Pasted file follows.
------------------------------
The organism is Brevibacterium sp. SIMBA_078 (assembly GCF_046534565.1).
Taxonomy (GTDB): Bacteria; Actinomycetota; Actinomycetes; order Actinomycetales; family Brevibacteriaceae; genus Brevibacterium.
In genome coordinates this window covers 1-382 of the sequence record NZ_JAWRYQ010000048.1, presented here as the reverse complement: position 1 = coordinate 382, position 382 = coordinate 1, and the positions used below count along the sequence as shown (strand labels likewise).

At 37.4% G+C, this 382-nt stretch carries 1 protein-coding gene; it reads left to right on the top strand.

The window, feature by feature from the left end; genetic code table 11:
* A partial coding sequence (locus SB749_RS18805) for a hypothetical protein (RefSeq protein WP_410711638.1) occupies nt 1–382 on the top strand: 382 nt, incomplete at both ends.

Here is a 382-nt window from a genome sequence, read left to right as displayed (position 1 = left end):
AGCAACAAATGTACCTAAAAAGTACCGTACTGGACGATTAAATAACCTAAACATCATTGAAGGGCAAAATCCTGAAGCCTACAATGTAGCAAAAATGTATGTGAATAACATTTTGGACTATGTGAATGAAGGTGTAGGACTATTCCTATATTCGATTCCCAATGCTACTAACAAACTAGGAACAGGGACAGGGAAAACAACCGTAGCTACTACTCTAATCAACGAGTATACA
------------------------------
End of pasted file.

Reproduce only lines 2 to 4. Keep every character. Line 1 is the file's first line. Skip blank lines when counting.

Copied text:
Taxonomy (GTDB): Bacteria; Actinomycetota; Actinomycetes; order Actinomycetales; family Brevibacteriaceae; genus Brevibacterium.
In genome coordinates this window covers 1-382 of the sequence record NZ_JAWRYQ010000048.1, presented here as the reverse complement: position 1 = coordinate 382, position 382 = coordinate 1, and the positions used below count along the sequence as shown (strand labels likewise).

At 37.4% G+C, this 382-nt stretch carries 1 protein-coding gene; it reads left to right on the top strand.